|Covers|| Learning outcomes 4 & 5
|Notional workload||35 hours|
|Comments||For information on submitting assignments, please refer to the AMI home page under Students, Assignments|
|Submission date||Midnight at the end of study week 12
Please refer to the module planning chart for the date
As described in the Module Descriptor, this module is assessed by three assignments, focusing successively on components and boards, on relevant ‘Design-for’ aspects for the board and assembly, and on making appropriate technology, materials and process choices at the system level. In Assignment 3 you will be looking at the partitioning choices and at the technologies, interconnection methods, assembly materials and processes used on a completed electronic product, and making recommendations for improvement.
In other words, Assignment 3 asks you to take a holistic view of the product, rather than building it from the ground up. This assignment also differs from the previous two in the significant respect that it gives you the freedom to choose your own “target product” to analyse, rather than presenting you with a specific design. We hope that this will enable you to choose a product that is of interest to you/your company.
Whilst our focus in Assignment 3 is primarily on Units 9–12, for this final assignment we would expect you not to confine your comments to material found in those Units, but to make comments and analyses that reflect the whole of your learning during the module.
An essential preliminary activity is to select an example for analysis. Given the requirement to look at the choice of technologies and partitioning, this product should be more than just a single board in an enclosure. A typical product would have a number of different elements interconnected together, of which at least one will be a board assembly. An appropriate level of complexity is a personal computer, as a typical example contains modules and sub-assemblies, and the interconnections between as well as the motherboard.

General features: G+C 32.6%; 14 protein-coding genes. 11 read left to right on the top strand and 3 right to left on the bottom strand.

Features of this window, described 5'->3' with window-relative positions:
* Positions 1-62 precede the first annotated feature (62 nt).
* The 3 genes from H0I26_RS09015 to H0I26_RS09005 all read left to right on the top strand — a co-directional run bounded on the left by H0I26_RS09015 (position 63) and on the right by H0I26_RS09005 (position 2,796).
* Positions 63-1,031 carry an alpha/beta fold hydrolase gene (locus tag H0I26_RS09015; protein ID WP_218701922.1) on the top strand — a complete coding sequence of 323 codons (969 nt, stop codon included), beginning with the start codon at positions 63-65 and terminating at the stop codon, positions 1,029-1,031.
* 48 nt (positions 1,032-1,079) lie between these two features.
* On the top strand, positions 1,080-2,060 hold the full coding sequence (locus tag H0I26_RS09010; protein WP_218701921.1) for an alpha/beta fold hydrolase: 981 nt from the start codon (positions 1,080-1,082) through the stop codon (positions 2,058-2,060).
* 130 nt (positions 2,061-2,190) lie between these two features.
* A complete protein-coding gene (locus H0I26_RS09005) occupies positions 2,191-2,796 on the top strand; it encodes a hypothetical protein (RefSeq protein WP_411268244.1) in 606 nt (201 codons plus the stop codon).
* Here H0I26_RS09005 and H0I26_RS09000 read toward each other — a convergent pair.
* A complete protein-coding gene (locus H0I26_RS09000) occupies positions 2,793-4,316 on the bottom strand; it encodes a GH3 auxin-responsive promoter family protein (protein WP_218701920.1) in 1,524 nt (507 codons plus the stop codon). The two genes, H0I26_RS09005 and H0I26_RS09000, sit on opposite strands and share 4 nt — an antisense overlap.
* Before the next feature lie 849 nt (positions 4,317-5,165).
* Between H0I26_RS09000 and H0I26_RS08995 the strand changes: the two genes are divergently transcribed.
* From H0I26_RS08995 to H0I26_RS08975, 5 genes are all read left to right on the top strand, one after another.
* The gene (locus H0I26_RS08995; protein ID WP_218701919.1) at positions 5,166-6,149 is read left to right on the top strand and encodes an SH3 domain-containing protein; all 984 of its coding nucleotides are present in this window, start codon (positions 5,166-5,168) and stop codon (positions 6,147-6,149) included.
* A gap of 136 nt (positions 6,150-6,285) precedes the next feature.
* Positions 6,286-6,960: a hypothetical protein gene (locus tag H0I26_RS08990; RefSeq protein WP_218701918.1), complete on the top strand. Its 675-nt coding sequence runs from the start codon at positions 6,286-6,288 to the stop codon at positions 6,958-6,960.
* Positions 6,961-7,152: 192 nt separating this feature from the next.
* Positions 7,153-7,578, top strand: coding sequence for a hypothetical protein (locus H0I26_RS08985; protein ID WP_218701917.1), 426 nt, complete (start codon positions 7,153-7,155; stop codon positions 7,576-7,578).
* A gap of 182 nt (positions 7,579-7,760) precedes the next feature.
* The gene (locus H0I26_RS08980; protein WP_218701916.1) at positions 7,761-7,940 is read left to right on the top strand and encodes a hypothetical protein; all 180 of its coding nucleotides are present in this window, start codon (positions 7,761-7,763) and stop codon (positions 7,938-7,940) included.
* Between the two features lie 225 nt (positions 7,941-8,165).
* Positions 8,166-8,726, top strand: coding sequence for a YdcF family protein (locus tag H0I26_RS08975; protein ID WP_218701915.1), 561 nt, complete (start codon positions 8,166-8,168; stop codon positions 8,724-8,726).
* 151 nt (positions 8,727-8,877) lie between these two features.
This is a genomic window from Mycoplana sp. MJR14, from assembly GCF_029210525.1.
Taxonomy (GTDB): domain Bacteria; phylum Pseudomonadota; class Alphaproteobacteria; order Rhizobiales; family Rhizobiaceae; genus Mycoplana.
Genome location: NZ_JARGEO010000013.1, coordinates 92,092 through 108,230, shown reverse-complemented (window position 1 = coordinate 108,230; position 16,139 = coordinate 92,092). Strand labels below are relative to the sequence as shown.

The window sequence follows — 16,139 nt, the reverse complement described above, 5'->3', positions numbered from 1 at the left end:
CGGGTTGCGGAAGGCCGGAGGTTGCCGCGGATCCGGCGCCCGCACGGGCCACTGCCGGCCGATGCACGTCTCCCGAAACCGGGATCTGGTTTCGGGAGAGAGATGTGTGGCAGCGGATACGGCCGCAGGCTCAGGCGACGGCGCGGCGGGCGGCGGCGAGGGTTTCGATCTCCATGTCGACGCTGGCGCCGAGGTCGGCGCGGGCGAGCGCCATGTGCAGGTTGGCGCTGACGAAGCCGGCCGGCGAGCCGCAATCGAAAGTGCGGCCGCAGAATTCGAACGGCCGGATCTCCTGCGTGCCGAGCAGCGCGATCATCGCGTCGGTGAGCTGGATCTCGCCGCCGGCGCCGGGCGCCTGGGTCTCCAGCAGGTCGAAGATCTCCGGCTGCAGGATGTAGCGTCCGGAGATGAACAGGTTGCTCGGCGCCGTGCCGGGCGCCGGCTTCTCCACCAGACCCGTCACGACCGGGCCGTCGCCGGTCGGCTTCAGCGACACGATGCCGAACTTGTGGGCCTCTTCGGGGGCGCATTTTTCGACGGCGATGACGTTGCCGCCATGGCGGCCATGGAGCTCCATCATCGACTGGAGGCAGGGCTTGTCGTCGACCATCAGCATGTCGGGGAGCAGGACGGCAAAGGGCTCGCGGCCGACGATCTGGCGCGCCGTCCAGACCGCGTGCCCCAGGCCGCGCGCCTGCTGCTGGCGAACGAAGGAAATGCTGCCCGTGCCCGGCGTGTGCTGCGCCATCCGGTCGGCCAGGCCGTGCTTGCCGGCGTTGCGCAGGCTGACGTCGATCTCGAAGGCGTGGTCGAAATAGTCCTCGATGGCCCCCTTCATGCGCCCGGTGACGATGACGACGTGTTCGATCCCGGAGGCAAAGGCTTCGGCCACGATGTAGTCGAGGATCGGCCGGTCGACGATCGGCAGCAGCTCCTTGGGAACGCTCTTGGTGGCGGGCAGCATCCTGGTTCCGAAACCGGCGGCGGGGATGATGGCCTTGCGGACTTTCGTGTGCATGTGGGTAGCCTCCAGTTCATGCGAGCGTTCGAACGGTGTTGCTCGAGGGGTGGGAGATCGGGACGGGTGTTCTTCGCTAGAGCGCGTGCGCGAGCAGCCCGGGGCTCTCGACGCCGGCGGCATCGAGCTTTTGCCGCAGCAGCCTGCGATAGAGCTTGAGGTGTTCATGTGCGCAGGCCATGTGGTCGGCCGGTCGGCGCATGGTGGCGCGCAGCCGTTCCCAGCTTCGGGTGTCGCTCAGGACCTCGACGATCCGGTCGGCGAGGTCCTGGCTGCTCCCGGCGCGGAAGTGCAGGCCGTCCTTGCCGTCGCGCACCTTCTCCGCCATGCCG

If possible, you should choose a product where you have access to sufficient information to be able to determine the detail of the manufacturing processes. Ideally, if this is one of your own company’s products, or one which your company has either designed or assembled for others, you will be able to talk to engineers in the manufacturing chain. [As we comment elsewhere, manufacturers will generally respond positively to customers who are interested in understanding things from their point of view.]
Provided that the target product is of appropriate complexity, there are no limitations as to its application, end-use market, or volume of manufacture. Also, whilst you will need to describe the design in manufacturing terms, the electronic design is immaterial.
The nearer you can get to the manufacturing chain, the more you will be able to get out of the assignment, but this assessment task can actually be based on any piece of equipment of which you can obtain a sample, devise a viable mainstream route for manufacture, and understand sufficient of the application to be able to suggest an appropriate major change for the last element of the task.
Having chosen a target product, the task proper can be divided into five elements, in answering the first three of which you will need to explore exactly how the product is assembled, and carry out some analysis of any sub-assemblies.
The first element in the task is to examine the choice of technologies used. Most products will use silicon integrated circuits, soldered surface-mount board assembly, and some kind of interconnections, but others may use gallium arsenide components, thick film circuits, hybrids, multi-chip modules, press-fit connectors, flexible circuits, and so on.
Your evaluation should indicate which technology is used where, and explain the reason for its selection, as against choosing an alternative. For example, why a single-sided assembly with through-hole components has been used for one of the subsidiary modules, whereas the main board is a multilayer double-sided surface mount assembly.
We are looking for fairly detailed discussion of each of the technologies, for example differentiating between the use of area arrays as against gull-wing packages. Also, your evaluation should look at the validity of the selection of a particular level of technology and, if appropriate, make recommendations for changes that would improve manufacturability.
The next element of the task is to look primarily at the interconnections used. A typical product will have a number of connections to the outside, as well as internal connections between different parts of the assembly. As with the choice of primary technologies, we are seeking to gain information on why a particular method was used, as against alternatives. For example, why plugs and sockets have been used instead of an integrated flex-rigid board.